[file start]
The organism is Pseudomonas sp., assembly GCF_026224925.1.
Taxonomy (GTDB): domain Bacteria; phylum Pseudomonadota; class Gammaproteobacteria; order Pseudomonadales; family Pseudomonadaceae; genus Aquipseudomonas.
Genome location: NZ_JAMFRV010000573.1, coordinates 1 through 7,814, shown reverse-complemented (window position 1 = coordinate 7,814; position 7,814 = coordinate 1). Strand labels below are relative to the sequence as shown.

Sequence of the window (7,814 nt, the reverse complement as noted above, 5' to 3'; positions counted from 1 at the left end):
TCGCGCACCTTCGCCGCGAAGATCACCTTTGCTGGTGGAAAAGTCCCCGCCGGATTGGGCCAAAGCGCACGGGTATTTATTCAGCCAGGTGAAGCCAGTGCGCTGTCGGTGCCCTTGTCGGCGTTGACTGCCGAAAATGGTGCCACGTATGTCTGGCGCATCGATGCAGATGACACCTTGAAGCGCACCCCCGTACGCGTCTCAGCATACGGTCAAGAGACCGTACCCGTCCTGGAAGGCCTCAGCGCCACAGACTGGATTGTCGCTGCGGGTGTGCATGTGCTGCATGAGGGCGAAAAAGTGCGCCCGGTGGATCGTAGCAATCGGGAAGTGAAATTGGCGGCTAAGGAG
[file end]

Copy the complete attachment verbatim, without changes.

The organism is Pseudomonas sp., assembly GCF_026224925.1.
Taxonomy (GTDB): domain Bacteria; phylum Pseudomonadota; class Gammaproteobacteria; order Pseudomonadales; family Pseudomonadaceae; genus Aquipseudomonas.
Genome location: NZ_JAMFRV010000573.1, coordinates 1 through 7,814, shown reverse-complemented (window position 1 = coordinate 7,814; position 7,814 = coordinate 1). Strand labels below are relative to the sequence as shown.

Sequence of the window (7,814 nt, the reverse complement as noted above, 5' to 3'; positions counted from 1 at the left end):
TCGCGCACCTTCGCCGCGAAGATCACCTTTGCTGGTGGAAAAGTCCCCGCCGGATTGGGCCAAAGCGCACGGGTATTTATTCAGCCAGGTGAAGCCAGTGCGCTGTCGGTGCCCTTGTCGGCGTTGACTGCCGAAAATGGTGCCACGTATGTCTGGCGCATCGATGCAGATGACACCTTGAAGCGCACCCCCGTACGCGTCTCAGCATACGGTCAAGAGACCGTACCCGTCCTGGAAGGCCTCAGCGCCACAGACTGGATTGTCGCTGCGGGTGTGCATGTGCTGCATGAGGGCGAAAAAGTGCGCCCGGTGGATCGTAGCAATCGGGAAGTGAAATTGGCGGCTAAGGAG